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Friday, 25 May 2012

Bosnia, 20 Years After the Wars: Movies, Memoir and Memory



Bosnia, 20 Years After the Wars: Movies, Memoir and Memory

Anyone who has ever watched any films based on the wars that ravaged the former Yugoslavia during the 1990s will come away battered intellectually and emotionally, I would bet. Because few of them pull any punches. Okay, 2001’s ‘Behind Enemy Lines’, with Owen Wilson in the starring role, overdoes the pyrotechnics somewhat and its lack of adherence to the facts of a recent reality do irk, but others are genuinely brilliant. Take ‘Nicija zemlja’ (No Man’s Land) also released in 2001 or ‘Niciji sin’ (No One’s Son), which came out in 2008, for instance. Both will shake you to the bones but they were made by local film makers, so the fraught realism is to be expected.

Others, foreign-produced, equally assail the emotions, however. ‘Harrison’s Flowers’, for instance, released, once more, in 2001, takes us from a genteel New York world of back-slapping journalists to the death and destruction of Croatia in the early 1990s, when taking a left turn after a serene road trip through the mountains could lead to a tank mounting your car. Then there is ‘Savior’ (1998) about an American mercenary on the Bosnian Serb side, who hates and slaughters Muslims for deeply personal reasons, then rails against the barbarity that he both causes and confronts. This is unflinchingly depicted throughout the film’s 103 minutes.

Second World War films, on the other hand, only began to become uncompromising in the 1970s, when some distance had been measured between the end of the conflict and a new era. ‘A Bridge Too Far’, made in 1977, might have had an all-star cast but the brutality of war was not eluded, even if one particularly murderous assault did include the perfectly-groomed Robert Redford.

But as far as World War II is concerned, the major contrast to be noted is that between 1962’s ‘The Longest Day’ and ‘Saving Private Ryan’ made by Stephen Spielberg in 1998. Both are exceptional but the key difference is in the boat landings made by the US troops on the beaches of Normandy. In the 60s’ version there is banter, in the 90s’ there is vomiting.

So why have the films showing the Yugoslavian wars been so unremittingly brutal, despite being made only a handful of years after they ended? 

Television is the reason. 

Film makers addressing the madness of the Yugoslavian Wars had to go all out to show the mayhem, because the TV cameras had been there first. During World War II, there may have been a few rifle shots on Pathe News but not the scenes of carnage after mortar attacks on markets in Sarajevo in the 1990s, for instance. The hideous drama was already out there. Film makers had to catch up.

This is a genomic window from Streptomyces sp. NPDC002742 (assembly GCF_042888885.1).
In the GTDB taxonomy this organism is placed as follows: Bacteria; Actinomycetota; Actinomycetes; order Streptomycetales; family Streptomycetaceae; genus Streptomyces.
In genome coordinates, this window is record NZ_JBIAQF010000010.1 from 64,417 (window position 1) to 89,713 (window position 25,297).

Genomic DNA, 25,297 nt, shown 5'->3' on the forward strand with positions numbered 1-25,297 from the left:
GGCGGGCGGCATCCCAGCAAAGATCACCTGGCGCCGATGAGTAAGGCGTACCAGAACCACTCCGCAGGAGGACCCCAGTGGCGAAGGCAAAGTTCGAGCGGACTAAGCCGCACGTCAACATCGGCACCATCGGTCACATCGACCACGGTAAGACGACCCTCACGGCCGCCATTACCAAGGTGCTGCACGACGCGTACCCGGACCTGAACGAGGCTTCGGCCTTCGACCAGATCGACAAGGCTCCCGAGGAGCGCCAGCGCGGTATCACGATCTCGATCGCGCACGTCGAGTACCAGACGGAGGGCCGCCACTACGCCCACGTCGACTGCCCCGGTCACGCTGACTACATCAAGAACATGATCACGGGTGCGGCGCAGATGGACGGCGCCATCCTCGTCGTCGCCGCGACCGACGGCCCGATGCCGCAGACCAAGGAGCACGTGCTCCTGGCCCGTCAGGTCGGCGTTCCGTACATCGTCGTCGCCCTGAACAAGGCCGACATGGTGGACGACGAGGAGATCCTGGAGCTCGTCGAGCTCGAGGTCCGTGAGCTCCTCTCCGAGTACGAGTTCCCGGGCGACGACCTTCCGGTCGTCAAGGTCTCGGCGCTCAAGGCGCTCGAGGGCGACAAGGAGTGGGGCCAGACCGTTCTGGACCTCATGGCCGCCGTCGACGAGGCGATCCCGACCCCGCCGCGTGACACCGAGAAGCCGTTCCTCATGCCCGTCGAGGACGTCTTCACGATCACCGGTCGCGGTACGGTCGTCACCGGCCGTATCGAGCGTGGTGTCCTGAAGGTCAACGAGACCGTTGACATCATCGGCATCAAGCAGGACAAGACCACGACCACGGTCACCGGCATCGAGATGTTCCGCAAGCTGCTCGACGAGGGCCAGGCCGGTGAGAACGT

This year marks the 20th anniversary of the outbreak of the war in Bosnia, which saw the Bosnian Serb army lay siege to the capital Sarajevo, with mortar attacks and sniper fire tormenting the city’s population on a daily basis.

Into this mayhem stepped Martin Bell and his crew, along with a number of other intrepid and, arguably, barely sane reporters, to cover a war which Bell called the “most consequential” of our time.

To coincide with the international remembrance of the start of the conflict in Bosnia, Icon Books has this year published a revised and updated edition of Bell’s memoir ‘In Harm’s Way’, which charts the terror and destruction that had the tiny nation in flames between 1992 and 1995.

Originally printed by Penguin in 1995, then 1996, Bell’s book addresses the predicament of being a journalist in what was an unprecedented war since 1945, with families torn apart and children seen as legitimate targets, along with anyone else crossing the street.

Martin Bell became a household name because of the Bosnian war, to such an extent that one UN General’s wife told him to stop looking “so miserable” when on air, as if a big cheesy grin would have been more appropriate.

The white suit, his somber voice narrating the latest atrocities committed by the troops up on the hills, the fact that he risked life and limb doing so, and was indeed wounded for his troubles, were all factors that seared the Bosnian conflict into the world’s consciousness.

Things didn’t always run smoothly, needless to say, in that quagmire. Bell’s reminiscences are fraught with the frustration of being a TV reporter, having to lug equipment around when print reporters were able to hop on buses with just their notebooks in tow.

There are countless other difficulties documented, such as the unwillingness of the armies to grant Bell and his colleagues access, something he wasn’t used to, the warring parties’ bloody-mindedness being exactly that, bloody. That and the fact that he and other journalists had to just stand there and record slaughter, helplessly and often, in their own minds, culpably.